Ethnic differences in appointment keeping may be an important factor in poor health outcomes among some minority patients with diabetes, according to a new study.
The researchers reviewed survey data and medical records for nearly 13,000 participants in the NIH-funded Diabetes Study of Northern California (DISTANCE) and found that some minority groups missed scheduled primary care appointments twice as often as others, even after accounting for many health and demographic factors. Latinos and African-Americans had the lowest rates of appointment keeping Asians had the highest, with Filipinos and Caucasians falling in between.
The study also found that patients who often miss appointments were at increased risk for poorer control of blood sugar, cholesterol, and blood pressure. Additionally, the study showed that these groups tended to rely more heavily on same-day visits. This is the first study to evaluate primary care usage in a large, ethnically diverse group of diabetes patients with uniform access to health care. The findings have important implications for health care systems as they increase open access to care through same-day appointments, which may not provide the same level of chronic care management as planned visits, even when the appointment is with ones own primary care provider.
Providing greater convenience for patients may impact ethnic groups differently and perpetuate disparities in unexpected ways, says lead author Melissa Parker, M.S., of Kaiser Permanente in California. The study appears in the current issue of Health Services Research.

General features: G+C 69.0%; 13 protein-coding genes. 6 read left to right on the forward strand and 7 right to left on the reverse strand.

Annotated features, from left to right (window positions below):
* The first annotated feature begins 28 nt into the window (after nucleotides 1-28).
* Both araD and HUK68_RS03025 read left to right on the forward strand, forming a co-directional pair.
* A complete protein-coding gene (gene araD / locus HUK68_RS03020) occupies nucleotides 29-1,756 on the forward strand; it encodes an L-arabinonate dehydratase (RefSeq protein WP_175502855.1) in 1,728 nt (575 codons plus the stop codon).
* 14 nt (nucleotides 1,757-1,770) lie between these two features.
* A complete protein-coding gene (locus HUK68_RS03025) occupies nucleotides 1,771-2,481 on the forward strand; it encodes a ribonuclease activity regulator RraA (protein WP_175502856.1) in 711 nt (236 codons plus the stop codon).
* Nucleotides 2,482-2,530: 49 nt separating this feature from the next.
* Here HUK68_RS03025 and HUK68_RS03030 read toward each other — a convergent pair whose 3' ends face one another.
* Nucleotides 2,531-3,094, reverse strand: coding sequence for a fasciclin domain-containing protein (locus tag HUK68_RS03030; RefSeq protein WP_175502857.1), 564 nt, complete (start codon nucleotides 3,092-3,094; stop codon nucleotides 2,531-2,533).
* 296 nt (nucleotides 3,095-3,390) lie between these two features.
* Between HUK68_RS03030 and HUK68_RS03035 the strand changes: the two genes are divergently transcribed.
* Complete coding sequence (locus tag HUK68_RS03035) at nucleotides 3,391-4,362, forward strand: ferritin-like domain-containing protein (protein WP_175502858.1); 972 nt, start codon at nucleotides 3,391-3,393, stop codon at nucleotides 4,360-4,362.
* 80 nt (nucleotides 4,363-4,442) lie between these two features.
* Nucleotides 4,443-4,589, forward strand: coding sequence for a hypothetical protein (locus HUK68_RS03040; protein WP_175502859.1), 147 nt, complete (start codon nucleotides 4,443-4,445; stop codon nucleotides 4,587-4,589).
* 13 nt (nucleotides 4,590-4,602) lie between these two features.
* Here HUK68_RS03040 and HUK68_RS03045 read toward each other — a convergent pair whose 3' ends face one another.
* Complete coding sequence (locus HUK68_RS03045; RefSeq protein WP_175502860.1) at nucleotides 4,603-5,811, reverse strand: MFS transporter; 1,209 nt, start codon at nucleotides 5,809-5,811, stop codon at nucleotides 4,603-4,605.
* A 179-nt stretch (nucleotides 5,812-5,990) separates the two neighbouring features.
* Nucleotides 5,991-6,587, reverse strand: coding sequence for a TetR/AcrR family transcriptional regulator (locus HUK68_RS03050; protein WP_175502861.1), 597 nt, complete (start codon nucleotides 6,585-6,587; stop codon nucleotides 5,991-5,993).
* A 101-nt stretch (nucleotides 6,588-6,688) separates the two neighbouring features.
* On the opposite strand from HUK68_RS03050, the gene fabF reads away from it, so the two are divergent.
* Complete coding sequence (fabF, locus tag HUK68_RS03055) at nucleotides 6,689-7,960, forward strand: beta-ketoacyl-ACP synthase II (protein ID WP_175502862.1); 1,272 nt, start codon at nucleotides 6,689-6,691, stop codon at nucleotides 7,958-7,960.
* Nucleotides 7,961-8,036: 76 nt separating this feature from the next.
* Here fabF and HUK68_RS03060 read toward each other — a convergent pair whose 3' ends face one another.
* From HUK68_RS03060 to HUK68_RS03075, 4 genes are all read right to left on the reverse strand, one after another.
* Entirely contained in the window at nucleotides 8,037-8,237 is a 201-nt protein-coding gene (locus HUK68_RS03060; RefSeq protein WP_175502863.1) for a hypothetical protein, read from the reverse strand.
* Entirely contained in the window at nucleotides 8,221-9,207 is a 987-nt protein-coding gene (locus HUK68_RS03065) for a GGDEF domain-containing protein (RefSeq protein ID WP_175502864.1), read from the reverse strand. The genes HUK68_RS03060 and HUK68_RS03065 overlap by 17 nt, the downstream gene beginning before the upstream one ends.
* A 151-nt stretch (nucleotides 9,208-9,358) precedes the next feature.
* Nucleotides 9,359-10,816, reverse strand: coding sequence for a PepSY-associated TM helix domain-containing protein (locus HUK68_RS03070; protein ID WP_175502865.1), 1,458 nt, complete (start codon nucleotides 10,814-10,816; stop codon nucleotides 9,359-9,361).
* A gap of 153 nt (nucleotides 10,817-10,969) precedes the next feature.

Health care providers need to ensure that all aspects of diabetes care are addressed with patients who miss planned appointments but attend same-day appointments, say the authors. They note that during same-day appointments, primary care providers are trained to listen to patient complaints first, which may leave little time to focus on the diabetes-specific care that would be the focus of a planned visit.
They add that health indicators should be tracked separately for various segments of the population to ensure that open access does not compromise care for any ethnic group.
This is part of the evolution of both patient and provider perspectives on how to best manage chronic illness, says Robert Gabbay, M.D., Ph.D., who is director of the Penn State Hershey Institute for Diabetes and Obesity. We still have a primarily acute care system. We are encouraging providers to address some chronic care issues at every appointment, even if the patient comes in for a different reason.